Why Do We Dislike People Who Seem Too Nice?
Psychologists call it “antisocial punishment” or “do-gooder derogation.”
“Do-gooder” is a strange term. In the workplace, for example, it’s the label stamped on people who—well, who best cooperate with their colleagues. It’s the generous, less-than-ruthlessly competitive ones who find themselves dismissed as “do-gooders.” As if there’s something obviously, offensively wrong about being nice.
So what makes people so eager to hate the do-gooder? A new study suggests it’s a competitive tactic—and one that people may engage in without fully knowing why. Think about it this way: If you’re competing for a partner (in dating, say, or at work), your ability to cooperate is probably an important criterion. No one wants to partner up with someone who can’t get along. So to get the best partner, you want to appear as cooperative as possible. Or—on the other hand—you can sow doubt about your competition, by implying there’s something suspect about their apparent niceness. In other words, you can label them a do-gooder.
“Most of the time we like it when the good guys are rewarded and the bad guys get their comeuppance,” says Pat Barclay, a professor at the University of Guelph and the study’s co-author. “But sometimes the good guys also get punished. Or the good guys get criticized.”
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It seems counterintuitive, but it’s a phenomenon noticed across fields—in economics and social psychology—and across societies, Barclay says. It’s called “antisocial punishment” or “do-gooder derogation”—criticism aimed at someone for supposedly being too cooperative. It seems to occur most often when people compete for partners, and according to the new study, it’s a way of diminishing their competitive advantage. It doesn’t elevate the person doing the labeling, but it might just succeed in tearing down the one who then seems too virtuously cooperative—too good to be true.
“You can sum it up with the sentence, ‘Hey man, you’re making me look bad,’” Barclay says. And rather than try to be better, the losing competitor reaches for the “do-gooder” label.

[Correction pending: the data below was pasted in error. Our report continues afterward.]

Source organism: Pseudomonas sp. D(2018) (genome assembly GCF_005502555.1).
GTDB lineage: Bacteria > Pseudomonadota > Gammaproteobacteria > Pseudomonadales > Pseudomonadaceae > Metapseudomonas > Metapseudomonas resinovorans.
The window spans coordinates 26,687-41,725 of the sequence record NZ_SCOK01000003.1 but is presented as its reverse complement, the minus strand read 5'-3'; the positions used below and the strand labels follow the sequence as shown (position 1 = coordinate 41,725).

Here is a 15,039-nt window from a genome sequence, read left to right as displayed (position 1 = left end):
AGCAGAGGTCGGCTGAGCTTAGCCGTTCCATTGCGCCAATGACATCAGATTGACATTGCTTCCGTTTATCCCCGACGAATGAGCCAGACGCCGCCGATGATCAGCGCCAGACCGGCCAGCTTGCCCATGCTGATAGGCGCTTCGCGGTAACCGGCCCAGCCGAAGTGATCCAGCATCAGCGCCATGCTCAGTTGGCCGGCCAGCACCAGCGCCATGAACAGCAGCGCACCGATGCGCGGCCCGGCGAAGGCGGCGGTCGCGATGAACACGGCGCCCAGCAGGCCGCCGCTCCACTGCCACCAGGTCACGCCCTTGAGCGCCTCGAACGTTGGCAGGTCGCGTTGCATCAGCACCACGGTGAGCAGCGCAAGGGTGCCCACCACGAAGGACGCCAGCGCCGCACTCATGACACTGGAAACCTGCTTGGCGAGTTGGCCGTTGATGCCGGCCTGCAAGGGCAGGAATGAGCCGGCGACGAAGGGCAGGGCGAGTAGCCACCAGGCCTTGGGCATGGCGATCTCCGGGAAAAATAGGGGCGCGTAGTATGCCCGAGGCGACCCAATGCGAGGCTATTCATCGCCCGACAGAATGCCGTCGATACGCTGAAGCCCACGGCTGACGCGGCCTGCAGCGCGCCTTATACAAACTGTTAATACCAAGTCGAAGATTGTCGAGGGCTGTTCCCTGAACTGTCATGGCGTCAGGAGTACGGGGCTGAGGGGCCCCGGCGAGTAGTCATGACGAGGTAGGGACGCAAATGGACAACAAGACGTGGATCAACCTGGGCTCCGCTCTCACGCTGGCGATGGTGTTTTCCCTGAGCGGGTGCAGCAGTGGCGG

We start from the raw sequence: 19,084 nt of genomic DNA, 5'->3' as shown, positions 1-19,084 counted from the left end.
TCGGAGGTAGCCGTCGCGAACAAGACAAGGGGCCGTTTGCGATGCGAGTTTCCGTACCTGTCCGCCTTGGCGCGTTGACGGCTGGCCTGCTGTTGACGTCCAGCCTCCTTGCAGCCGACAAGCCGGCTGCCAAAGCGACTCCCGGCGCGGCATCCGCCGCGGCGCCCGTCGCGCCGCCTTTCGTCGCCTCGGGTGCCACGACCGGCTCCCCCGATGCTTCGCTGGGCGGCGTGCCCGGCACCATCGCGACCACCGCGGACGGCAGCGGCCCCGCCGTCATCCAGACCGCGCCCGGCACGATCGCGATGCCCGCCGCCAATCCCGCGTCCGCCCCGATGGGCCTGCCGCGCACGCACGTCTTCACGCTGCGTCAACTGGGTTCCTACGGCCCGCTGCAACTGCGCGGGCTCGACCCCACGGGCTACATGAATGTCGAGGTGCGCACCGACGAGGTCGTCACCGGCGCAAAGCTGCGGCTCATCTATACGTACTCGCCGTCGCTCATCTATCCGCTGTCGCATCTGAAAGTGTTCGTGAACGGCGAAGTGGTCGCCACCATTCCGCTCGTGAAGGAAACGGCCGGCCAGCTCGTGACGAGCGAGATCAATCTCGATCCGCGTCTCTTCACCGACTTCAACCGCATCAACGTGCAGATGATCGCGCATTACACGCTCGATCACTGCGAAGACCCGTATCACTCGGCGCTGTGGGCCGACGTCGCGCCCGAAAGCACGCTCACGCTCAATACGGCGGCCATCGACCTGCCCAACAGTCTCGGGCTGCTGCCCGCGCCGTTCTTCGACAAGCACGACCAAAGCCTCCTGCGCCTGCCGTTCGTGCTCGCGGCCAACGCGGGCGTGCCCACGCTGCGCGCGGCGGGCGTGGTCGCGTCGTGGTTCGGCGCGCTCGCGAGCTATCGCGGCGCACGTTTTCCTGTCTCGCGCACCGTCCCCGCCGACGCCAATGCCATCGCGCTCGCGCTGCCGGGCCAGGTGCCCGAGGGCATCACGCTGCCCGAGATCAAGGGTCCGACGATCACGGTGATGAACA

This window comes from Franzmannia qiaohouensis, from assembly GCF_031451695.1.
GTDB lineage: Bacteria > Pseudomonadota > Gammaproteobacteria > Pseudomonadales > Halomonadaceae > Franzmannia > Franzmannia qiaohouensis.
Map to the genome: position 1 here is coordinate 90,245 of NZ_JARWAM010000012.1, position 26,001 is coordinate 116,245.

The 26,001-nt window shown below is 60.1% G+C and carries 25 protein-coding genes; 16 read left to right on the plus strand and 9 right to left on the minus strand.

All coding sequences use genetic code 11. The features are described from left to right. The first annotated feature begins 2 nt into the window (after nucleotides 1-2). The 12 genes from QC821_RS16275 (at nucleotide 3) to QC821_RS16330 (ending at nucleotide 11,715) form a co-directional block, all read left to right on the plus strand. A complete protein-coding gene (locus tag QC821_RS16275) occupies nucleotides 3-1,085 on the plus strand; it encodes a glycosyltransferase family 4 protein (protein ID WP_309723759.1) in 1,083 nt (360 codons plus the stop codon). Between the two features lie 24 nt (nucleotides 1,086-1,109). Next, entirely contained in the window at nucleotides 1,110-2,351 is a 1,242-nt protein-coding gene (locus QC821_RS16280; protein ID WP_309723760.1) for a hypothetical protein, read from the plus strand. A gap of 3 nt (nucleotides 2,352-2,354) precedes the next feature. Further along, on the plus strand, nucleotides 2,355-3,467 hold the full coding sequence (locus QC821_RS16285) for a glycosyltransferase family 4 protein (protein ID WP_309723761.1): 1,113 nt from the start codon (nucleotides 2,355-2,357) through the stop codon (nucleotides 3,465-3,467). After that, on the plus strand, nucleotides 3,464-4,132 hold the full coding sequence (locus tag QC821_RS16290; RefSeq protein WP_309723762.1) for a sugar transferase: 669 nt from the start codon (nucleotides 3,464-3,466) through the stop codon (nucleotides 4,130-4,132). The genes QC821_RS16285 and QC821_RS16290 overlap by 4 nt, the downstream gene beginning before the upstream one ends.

To test their hypothesis about competition increasing antisocial punishment, Barclay and his co-author, Aleta Pleasant, set up two scenarios. In both, participants played a game that tested their willingness to cooperate, and allowed them to “punish” other players. The experimental scenario added an observer who would, at the conclusion of the game, choose a partner and reward him or her accordingly.
As the researchers expected, antisocial punishment was higher in the competitive scenario. But that doesn’t mean the participants were consciously choosing to punish do-gooders. “Very few people are carefully calculating the effect of their actions,” Barclay says. Instead, he says, emotions such as valuing other people’s welfare and, conversely, jealousy when someone looks too good, likely affect how people respond.
In some respects, that’s good. Barclay suggests those emotions are there for a reason—that can ultimately be beneficial. “The reason we have emotions is that they cause us to act in ways that bring benefits in the long term,” he says. But understanding how they work can also help us better direct them.
How should we help the embattled do-gooder, for example? Barclay says we can think of ways to blunt antisocial punishment. For those receiving it, he says, maybe the answer is to surround themselves with better people. “Let the good people pair up with the good people,” he says, “and in the end they will be much better off than their critics. Let’s figure out ways to let goodness pay off, because then it will proliferate."
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